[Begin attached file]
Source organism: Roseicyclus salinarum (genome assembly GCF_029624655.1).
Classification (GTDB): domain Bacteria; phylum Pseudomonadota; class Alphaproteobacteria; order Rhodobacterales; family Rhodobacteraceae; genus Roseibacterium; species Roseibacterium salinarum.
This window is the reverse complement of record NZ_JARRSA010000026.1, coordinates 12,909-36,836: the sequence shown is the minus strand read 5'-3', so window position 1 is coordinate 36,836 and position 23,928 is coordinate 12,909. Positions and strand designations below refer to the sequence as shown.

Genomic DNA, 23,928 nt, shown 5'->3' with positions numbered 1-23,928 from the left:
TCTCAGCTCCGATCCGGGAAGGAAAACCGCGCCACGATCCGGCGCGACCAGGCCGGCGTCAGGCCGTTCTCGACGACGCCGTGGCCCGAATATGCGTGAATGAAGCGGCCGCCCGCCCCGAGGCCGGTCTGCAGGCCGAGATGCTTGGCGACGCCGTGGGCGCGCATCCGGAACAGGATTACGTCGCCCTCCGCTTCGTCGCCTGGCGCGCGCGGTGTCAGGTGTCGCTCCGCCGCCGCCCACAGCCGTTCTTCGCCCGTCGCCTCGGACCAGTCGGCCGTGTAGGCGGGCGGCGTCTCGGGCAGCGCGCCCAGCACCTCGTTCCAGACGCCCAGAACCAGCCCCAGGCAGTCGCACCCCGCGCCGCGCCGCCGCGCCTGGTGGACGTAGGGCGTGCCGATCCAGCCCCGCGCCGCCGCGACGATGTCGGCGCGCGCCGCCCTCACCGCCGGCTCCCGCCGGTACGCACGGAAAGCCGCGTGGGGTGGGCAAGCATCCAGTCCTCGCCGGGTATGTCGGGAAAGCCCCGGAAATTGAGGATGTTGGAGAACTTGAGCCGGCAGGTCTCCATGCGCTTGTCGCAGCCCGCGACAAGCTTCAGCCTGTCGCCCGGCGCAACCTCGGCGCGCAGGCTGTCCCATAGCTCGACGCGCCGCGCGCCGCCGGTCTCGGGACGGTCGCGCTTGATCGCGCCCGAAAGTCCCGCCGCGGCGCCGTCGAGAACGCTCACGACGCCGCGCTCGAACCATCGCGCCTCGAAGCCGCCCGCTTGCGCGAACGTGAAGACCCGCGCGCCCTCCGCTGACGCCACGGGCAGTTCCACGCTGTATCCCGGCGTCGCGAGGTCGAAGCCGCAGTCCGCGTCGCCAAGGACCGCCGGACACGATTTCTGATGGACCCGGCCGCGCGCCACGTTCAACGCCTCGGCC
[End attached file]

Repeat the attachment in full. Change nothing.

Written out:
Source organism: Roseicyclus salinarum (genome assembly GCF_029624655.1).
Classification (GTDB): domain Bacteria; phylum Pseudomonadota; class Alphaproteobacteria; order Rhodobacterales; family Rhodobacteraceae; genus Roseibacterium; species Roseibacterium salinarum.
This window is the reverse complement of record NZ_JARRSA010000026.1, coordinates 12,909-36,836: the sequence shown is the minus strand read 5'-3', so window position 1 is coordinate 36,836 and position 23,928 is coordinate 12,909. Positions and strand designations below refer to the sequence as shown.

Genomic DNA, 23,928 nt, shown 5'->3' with positions numbered 1-23,928 from the left:
TCTCAGCTCCGATCCGGGAAGGAAAACCGCGCCACGATCCGGCGCGACCAGGCCGGCGTCAGGCCGTTCTCGACGACGCCGTGGCCCGAATATGCGTGAATGAAGCGGCCGCCCGCCCCGAGGCCGGTCTGCAGGCCGAGATGCTTGGCGACGCCGTGGGCGCGCATCCGGAACAGGATTACGTCGCCCTCCGCTTCGTCGCCTGGCGCGCGCGGTGTCAGGTGTCGCTCCGCCGCCGCCCACAGCCGTTCTTCGCCCGTCGCCTCGGACCAGTCGGCCGTGTAGGCGGGCGGCGTCTCGGGCAGCGCGCCCAGCACCTCGTTCCAGACGCCCAGAACCAGCCCCAGGCAGTCGCACCCCGCGCCGCGCCGCCGCGCCTGGTGGACGTAGGGCGTGCCGATCCAGCCCCGCGCCGCCGCGACGATGTCGGCGCGCGCCGCCCTCACCGCCGGCTCCCGCCGGTACGCACGGAAAGCCGCGTGGGGTGGGCAAGCATCCAGTCCTCGCCGGGTATGTCGGGAAAGCCCCGGAAATTGAGGATGTTGGAGAACTTGAGCCGGCAGGTCTCCATGCGCTTGTCGCAGCCCGCGACAAGCTTCAGCCTGTCGCCCGGCGCAACCTCGGCGCGCAGGCTGTCCCATAGCTCGACGCGCCGCGCGCCGCCGGTCTCGGGACGGTCGCGCTTGATCGCGCCCGAAAGTCCCGCCGCGGCGCCGTCGAGAACGCTCACGACGCCGCGCTCGAACCATCGCGCCTCGAAGCCGCCCGCTTGCGCGAACGTGAAGACCCGCGCGCCCTCCGCTGACGCCACGGGCAGTTCCACGCTGTATCCCGGCGTCGCGAGGTCGAAGCCGCAGTCCGCGTCGCCAAGGACCGCCGGACACGATTTCTGATGGACCCGGCCGCGCGCCACGTTCAACGCCTCGGCC